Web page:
In one of my exams, I had a multiple choice question and I had to choose the correct option.

Question: Please try to remember when I, you and my wife were talking there.


  • you, I and my wife
  • I, my wife and you
  • you, my wife and I
  • No correction.

Which would be correct in this case? And why?

Edit: This question appears here and they have marked the third option as correct answer. It may or may not be correct.

  • Idiomatically, regardless of the sequence, most people today would use me rather than I here. You probably wouldn't mention your wife before yourself or the addressee, but other than that it's up to you whether you identify yourself before the addressee. Remember when you and me and my wife had a "three-in-a-bed" romp? Jan 2, 2021 at 13:22
  • (If that came in a "multiple-choice question", it's a complete garbage test. Don't bother with it.) Jan 2, 2021 at 13:23
  • 1
    myexaminer.net/Argues/view/438697984 Was it this question? Note the misspelling of explanation in No Explanaiton, Give your best explanaiton
    – Mari-Lou A
    Jan 2, 2021 at 13:40
  • 1
    Yes, do that, before anyone posts an answer.
    – Mari-Lou A
    Jan 2, 2021 at 13:43
  • 2
    In my opinion 'most people' would be wrong to use 'me'! You wouldn't say 'Do you remember when me was talking?". Jan 2, 2021 at 13:57

1 Answer 1


There is no grammar rule here.

There is a rule of etiquette to place others before yourself. This rule of etiquette would mean that "you and I" is preferred to "I and you". The rule was "others first, self last". In formal speech it is usually observed.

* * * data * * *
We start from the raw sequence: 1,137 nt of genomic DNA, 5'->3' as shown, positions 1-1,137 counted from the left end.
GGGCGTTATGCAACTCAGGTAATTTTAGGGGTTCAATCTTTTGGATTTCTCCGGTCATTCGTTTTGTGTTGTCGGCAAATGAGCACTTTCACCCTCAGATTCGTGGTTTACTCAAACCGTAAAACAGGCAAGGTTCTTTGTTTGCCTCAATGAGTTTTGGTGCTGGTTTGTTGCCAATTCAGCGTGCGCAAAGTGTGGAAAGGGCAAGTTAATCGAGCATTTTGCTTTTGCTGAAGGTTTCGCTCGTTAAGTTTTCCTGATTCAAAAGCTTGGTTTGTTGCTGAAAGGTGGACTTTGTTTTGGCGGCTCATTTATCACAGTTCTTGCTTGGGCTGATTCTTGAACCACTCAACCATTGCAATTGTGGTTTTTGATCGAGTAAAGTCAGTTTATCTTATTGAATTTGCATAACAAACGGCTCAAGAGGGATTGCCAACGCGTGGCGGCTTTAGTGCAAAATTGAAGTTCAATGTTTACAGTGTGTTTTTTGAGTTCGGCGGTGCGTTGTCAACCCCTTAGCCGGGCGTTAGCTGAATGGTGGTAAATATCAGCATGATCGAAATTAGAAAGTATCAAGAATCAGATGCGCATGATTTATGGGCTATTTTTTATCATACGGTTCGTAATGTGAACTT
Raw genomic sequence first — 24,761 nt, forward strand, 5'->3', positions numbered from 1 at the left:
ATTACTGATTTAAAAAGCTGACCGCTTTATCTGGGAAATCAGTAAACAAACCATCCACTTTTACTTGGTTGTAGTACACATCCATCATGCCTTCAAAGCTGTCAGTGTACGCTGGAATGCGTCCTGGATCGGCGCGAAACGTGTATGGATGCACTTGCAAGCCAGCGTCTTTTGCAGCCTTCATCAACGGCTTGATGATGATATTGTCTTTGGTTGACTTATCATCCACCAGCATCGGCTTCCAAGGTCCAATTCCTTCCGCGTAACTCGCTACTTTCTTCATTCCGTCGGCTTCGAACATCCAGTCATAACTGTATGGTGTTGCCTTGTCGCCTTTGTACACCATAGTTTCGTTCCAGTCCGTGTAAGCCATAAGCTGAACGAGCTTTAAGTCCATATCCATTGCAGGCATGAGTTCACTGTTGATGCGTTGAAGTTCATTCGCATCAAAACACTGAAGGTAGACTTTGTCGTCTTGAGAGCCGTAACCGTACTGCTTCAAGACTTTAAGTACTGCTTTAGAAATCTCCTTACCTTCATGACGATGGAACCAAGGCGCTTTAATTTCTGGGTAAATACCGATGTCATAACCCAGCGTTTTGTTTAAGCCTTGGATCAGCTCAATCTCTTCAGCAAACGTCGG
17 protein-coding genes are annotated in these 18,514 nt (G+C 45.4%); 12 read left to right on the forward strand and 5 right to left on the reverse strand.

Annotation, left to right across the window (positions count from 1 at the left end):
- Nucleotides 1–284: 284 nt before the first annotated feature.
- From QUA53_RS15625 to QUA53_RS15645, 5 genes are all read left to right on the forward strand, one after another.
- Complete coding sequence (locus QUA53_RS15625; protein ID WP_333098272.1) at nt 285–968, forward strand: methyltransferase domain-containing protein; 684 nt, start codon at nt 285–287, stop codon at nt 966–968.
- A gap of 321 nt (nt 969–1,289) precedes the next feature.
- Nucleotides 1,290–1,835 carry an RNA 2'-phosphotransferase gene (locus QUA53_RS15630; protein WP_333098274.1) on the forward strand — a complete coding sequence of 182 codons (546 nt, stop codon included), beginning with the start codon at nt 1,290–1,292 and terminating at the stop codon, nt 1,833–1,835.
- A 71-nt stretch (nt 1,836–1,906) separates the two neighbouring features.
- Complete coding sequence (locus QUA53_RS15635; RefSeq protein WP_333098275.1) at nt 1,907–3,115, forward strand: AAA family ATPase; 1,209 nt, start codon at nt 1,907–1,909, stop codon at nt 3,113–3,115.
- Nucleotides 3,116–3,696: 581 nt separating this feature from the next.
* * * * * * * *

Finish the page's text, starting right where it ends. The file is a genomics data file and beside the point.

When I was actually taught this rule, in year 1, many years ago, I was actually taught that the order had to be "God first, others next, self last". This kind of rule comes from a different age

Now here someone seems to have extended that rule to say "Others first, family next, self last", and so the order should be "You, my wife and I". Such a rule may be invented by speakers of languages that have more clearly defined hierarchies of honorific and humble language than English,(Japanese comes to mind).

How important is this? Not very important. It doesn't affect comprehension. Many native speakers don't follow the etiquette rule anyway, and many use a different rule for the pronoun "me" or "I" in compound subjects.

I'd recommend using "You, my wife, and I" in particularly polite or formal contexts (or when doing an MC test to get a new job). In many other situations, you can apply a different rule: "Use 'I' when the subject is singular first-person" In this case, the subject is a phrase consisting of three people, so it isn't singular first person. Applying this rule gives "I was..." but "You and me were...".

In the exact context I'd prefer:

Please try to remember when we were talking with my wife.

And note that this is a very strange request to make. It sounds as if you are judging someone on their failure to remember the conversation. Like a police officer interviewing a witness, but why would the witness have been talking with the police officer's wife?. It's very odd.

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